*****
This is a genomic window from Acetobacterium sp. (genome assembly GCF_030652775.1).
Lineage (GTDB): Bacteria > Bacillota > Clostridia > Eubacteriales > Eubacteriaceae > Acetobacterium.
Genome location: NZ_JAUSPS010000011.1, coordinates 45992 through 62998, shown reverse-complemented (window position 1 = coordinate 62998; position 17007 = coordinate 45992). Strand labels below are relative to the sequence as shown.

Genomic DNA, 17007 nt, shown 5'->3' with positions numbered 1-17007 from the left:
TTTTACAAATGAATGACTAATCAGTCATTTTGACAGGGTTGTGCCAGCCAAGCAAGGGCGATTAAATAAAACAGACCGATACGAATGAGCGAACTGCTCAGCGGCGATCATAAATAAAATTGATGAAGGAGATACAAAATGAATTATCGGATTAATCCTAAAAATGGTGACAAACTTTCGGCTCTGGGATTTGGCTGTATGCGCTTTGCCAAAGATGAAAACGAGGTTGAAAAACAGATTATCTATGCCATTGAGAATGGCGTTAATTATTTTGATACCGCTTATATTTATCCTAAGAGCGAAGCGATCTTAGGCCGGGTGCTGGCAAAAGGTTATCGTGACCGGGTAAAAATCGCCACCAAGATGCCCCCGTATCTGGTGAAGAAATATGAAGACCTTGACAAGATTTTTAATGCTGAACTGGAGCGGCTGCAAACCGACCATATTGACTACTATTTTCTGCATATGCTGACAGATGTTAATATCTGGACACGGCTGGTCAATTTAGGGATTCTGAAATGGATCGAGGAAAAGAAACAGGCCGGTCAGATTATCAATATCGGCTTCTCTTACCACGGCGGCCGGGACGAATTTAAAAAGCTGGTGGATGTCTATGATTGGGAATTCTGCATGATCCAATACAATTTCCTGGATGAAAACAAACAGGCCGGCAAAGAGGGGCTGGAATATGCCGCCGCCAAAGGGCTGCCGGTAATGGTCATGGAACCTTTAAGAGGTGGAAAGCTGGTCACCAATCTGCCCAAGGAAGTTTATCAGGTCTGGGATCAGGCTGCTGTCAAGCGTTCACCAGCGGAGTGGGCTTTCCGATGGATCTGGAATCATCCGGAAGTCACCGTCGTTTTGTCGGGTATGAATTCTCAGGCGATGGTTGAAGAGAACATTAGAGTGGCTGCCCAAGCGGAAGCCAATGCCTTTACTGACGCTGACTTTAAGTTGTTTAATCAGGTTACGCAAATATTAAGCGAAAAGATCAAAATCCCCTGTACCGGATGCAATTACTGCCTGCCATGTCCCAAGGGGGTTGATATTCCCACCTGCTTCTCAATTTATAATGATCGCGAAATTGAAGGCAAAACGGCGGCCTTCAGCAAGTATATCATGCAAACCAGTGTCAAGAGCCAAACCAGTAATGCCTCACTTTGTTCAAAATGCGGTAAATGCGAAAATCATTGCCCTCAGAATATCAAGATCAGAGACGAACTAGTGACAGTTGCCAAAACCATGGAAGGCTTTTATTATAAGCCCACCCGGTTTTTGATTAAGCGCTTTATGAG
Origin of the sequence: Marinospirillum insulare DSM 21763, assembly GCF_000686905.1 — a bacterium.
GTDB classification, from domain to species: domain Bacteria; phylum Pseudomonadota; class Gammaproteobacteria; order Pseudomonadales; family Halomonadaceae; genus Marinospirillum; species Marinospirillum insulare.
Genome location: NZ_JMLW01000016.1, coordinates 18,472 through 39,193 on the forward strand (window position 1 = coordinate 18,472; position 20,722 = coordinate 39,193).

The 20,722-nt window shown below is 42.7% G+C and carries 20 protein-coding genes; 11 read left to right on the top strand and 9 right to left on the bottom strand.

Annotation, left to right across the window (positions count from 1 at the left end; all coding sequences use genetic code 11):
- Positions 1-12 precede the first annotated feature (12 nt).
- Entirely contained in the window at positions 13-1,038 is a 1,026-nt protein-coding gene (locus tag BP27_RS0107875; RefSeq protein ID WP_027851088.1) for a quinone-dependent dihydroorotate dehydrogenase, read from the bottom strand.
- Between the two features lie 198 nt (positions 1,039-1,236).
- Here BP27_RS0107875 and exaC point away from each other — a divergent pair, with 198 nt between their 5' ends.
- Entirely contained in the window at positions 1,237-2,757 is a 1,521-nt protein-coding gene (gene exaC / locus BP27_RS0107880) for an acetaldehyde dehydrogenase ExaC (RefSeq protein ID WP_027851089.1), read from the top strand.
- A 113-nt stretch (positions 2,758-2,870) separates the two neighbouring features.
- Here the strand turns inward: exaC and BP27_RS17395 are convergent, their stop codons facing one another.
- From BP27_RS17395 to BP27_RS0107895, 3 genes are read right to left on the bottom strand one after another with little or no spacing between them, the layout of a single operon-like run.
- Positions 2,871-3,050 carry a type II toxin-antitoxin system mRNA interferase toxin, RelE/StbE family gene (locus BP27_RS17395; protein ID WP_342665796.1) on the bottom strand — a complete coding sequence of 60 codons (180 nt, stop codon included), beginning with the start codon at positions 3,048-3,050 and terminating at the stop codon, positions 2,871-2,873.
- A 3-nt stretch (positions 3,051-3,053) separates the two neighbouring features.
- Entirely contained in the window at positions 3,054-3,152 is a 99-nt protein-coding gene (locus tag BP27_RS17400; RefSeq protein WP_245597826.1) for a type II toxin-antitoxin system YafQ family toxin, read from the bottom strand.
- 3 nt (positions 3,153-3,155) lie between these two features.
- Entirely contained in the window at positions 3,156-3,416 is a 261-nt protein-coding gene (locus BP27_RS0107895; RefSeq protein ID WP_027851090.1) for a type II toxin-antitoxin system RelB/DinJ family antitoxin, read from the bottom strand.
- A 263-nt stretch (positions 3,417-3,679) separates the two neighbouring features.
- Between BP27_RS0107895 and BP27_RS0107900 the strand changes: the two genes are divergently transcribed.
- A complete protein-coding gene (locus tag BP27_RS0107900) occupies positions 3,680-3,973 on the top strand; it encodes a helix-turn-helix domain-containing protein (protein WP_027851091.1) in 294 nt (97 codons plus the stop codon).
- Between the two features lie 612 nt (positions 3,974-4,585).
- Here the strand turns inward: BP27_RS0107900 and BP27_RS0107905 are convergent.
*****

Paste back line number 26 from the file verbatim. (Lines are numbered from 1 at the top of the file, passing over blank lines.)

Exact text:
- A complete protein-coding gene (locus tag BP27_RS0107900) occupies positions 3,680-3,973 on the top strand; it encodes a helix-turn-helix domain-containing protein (protein WP_027851091.1) in 294 nt (97 codons plus the stop codon).